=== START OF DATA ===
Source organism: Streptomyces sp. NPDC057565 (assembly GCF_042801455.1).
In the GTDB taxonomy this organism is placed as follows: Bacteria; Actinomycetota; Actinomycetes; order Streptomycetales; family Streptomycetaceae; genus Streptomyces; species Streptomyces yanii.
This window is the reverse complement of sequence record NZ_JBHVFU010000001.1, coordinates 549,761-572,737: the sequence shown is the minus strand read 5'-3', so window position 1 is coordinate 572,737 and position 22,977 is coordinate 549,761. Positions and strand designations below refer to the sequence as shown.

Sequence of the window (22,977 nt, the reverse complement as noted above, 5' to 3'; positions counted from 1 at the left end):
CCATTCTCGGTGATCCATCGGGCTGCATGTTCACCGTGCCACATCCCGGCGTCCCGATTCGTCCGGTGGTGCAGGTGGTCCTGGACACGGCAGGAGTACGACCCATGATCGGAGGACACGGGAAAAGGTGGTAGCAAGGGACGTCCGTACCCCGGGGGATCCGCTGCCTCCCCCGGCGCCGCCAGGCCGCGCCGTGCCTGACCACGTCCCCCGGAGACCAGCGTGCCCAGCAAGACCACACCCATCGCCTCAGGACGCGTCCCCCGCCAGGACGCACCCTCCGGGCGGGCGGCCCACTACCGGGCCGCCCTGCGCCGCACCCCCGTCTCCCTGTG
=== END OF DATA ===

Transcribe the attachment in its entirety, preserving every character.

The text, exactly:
Source organism: Streptomyces sp. NPDC057565 (assembly GCF_042801455.1).
In the GTDB taxonomy this organism is placed as follows: Bacteria; Actinomycetota; Actinomycetes; order Streptomycetales; family Streptomycetaceae; genus Streptomyces; species Streptomyces yanii.
This window is the reverse complement of sequence record NZ_JBHVFU010000001.1, coordinates 549,761-572,737: the sequence shown is the minus strand read 5'-3', so window position 1 is coordinate 572,737 and position 22,977 is coordinate 549,761. Positions and strand designations below refer to the sequence as shown.

Sequence of the window (22,977 nt, the reverse complement as noted above, 5' to 3'; positions counted from 1 at the left end):
CCATTCTCGGTGATCCATCGGGCTGCATGTTCACCGTGCCACATCCCGGCGTCCCGATTCGTCCGGTGGTGCAGGTGGTCCTGGACACGGCAGGAGTACGACCCATGATCGGAGGACACGGGAAAAGGTGGTAGCAAGGGACGTCCGTACCCCGGGGGATCCGCTGCCTCCCCCGGCGCCGCCAGGCCGCGCCGTGCCTGACCACGTCCCCCGGAGACCAGCGTGCCCAGCAAGACCACACCCATCGCCTCAGGACGCGTCCCCCGCCAGGACGCACCCTCCGGGCGGGCGGCCCACTACCGGGCCGCCCTGCGCCGCACCCCCGTCTCCCTGTG